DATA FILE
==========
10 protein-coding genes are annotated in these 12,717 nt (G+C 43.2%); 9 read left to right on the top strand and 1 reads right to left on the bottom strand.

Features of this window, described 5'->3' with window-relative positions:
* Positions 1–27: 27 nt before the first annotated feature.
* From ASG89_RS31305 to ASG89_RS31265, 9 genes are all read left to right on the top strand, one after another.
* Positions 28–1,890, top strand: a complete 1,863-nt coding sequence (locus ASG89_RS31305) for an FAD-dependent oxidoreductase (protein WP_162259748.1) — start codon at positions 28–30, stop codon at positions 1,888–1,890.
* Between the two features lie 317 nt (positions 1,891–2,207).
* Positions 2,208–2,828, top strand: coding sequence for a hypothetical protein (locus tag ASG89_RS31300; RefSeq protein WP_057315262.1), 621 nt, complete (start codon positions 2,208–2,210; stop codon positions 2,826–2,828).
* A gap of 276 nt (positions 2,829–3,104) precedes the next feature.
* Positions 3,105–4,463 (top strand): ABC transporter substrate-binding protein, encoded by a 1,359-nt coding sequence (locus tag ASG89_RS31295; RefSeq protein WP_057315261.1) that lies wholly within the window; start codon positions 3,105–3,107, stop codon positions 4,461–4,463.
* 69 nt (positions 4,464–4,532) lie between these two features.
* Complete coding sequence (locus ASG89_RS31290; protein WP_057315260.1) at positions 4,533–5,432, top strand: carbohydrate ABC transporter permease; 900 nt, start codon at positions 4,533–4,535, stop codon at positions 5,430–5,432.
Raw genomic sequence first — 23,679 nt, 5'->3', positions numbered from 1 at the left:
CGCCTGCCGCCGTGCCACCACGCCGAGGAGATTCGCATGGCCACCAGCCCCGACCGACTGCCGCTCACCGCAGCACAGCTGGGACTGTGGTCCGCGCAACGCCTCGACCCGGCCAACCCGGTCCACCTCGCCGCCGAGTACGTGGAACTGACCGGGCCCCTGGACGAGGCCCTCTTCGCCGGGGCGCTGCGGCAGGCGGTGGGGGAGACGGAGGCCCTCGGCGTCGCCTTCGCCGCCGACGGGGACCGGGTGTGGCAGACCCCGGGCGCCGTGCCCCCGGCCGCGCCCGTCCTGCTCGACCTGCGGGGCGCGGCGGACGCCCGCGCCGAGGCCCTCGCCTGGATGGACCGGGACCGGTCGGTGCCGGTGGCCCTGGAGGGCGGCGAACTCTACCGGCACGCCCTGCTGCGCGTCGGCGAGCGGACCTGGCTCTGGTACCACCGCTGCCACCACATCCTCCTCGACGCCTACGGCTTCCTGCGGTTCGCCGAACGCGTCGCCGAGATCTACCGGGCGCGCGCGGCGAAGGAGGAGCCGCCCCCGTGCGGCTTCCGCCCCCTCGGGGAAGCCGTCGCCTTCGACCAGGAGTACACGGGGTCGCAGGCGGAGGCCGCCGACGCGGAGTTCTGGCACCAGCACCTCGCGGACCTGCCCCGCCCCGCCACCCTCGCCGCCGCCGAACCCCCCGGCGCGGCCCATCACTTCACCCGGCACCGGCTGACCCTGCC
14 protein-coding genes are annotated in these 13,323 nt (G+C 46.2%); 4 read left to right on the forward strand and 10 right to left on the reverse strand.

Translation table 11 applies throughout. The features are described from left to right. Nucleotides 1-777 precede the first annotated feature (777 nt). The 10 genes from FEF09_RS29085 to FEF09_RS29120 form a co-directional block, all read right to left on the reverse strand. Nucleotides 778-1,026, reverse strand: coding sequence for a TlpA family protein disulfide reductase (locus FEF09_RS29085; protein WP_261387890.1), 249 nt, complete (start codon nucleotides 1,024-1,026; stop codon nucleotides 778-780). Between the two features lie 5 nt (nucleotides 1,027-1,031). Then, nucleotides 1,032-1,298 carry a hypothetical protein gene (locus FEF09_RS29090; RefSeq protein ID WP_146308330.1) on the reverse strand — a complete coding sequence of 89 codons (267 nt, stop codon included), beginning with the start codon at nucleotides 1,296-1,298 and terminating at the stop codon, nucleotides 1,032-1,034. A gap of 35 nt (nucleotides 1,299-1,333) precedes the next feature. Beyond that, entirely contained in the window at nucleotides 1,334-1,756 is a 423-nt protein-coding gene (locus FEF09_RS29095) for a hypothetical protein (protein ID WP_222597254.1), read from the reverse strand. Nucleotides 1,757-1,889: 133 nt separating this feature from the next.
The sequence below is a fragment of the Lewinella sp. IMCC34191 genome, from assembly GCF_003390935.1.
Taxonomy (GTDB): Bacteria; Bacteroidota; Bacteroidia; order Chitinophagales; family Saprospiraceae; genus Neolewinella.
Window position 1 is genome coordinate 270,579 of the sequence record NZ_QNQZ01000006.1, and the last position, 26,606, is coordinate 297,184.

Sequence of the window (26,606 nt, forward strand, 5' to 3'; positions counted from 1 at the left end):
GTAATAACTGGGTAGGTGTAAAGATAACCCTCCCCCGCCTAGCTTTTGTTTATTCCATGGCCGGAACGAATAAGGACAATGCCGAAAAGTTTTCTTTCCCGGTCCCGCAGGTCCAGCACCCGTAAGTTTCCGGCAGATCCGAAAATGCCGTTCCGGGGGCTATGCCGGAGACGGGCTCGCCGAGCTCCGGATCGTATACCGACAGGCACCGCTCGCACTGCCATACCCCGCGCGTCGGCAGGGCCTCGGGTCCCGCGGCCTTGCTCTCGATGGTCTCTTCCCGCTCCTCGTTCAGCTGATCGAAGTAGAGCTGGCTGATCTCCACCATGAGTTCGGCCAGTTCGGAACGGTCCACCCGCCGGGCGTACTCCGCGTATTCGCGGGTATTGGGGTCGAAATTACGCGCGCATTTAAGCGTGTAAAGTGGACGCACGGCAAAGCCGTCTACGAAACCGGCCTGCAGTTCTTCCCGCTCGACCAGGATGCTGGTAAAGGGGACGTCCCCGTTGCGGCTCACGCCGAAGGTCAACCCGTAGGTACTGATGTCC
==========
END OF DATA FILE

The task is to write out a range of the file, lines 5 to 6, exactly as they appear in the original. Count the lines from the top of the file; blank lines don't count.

* Positions 28–1,890, top strand: a complete 1,863-nt coding sequence (locus ASG89_RS31305) for an FAD-dependent oxidoreductase (protein WP_162259748.1) — start codon at positions 28–30, stop codon at positions 1,888–1,890.
* Between the two features lie 317 nt (positions 1,891–2,207).